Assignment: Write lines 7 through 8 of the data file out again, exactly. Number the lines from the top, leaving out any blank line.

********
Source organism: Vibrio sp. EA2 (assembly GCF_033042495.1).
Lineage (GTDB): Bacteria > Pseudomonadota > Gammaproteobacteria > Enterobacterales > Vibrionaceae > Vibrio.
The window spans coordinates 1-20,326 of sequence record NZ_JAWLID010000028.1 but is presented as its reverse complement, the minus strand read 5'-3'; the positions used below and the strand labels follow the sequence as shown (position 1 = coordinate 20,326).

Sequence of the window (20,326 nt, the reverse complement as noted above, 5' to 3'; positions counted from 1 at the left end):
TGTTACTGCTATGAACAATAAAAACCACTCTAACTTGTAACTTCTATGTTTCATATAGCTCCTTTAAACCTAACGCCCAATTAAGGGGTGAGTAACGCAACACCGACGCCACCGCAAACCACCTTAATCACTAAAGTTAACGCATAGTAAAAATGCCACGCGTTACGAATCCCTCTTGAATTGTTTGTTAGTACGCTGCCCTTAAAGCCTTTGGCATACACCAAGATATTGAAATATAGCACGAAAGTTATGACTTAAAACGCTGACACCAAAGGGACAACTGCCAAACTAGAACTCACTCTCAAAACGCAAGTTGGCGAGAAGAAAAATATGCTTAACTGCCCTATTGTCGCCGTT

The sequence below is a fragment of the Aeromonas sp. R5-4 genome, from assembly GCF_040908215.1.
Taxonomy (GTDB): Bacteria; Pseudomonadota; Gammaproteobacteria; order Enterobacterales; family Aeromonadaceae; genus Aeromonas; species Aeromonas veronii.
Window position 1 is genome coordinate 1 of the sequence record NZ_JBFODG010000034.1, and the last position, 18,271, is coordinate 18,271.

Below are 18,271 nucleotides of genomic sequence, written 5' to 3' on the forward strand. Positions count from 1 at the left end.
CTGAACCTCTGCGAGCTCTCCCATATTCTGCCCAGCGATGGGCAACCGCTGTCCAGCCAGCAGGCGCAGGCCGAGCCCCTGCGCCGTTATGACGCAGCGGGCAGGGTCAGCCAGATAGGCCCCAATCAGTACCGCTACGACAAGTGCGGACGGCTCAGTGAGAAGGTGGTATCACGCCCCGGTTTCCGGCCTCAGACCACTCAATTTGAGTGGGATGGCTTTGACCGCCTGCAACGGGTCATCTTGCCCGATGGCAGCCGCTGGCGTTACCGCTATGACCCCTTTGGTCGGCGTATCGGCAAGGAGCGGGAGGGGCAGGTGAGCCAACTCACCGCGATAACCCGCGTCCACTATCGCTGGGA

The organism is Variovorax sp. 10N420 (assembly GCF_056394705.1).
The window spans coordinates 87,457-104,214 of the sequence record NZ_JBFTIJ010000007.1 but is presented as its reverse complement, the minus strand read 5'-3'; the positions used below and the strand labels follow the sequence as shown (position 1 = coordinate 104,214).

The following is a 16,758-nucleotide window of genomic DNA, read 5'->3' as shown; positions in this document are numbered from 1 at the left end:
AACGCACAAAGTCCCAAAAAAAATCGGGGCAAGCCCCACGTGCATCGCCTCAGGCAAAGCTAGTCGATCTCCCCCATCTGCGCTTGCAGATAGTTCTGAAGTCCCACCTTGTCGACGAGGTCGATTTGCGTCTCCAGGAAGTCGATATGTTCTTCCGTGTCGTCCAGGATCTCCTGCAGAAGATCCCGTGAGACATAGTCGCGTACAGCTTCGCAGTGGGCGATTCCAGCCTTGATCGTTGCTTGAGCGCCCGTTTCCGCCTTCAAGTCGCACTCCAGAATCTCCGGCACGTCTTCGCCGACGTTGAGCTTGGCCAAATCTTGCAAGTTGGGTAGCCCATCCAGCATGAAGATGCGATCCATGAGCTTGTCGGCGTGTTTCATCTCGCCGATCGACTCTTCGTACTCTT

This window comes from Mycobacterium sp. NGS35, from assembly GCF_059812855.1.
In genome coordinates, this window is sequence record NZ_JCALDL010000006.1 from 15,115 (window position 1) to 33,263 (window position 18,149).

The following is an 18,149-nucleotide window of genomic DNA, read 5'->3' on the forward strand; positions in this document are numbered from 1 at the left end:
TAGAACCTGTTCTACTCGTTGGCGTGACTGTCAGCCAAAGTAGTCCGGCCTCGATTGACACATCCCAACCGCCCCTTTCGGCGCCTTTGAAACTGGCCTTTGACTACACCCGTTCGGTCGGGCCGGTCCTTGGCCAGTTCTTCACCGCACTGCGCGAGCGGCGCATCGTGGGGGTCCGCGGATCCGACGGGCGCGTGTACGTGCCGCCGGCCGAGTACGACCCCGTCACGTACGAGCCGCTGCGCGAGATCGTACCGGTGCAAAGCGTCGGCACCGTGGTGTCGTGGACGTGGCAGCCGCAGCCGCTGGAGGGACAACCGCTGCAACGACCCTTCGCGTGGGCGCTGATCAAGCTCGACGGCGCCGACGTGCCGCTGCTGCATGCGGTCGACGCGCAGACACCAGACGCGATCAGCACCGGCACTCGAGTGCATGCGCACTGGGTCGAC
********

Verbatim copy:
Taxonomy (GTDB): Bacteria; Pseudomonadota; Gammaproteobacteria; order Enterobacterales; family Aeromonadaceae; genus Aeromonas; species Aeromonas veronii.
Window position 1 is genome coordinate 1 of the sequence record NZ_JBFODG010000034.1, and the last position, 18,271, is coordinate 18,271.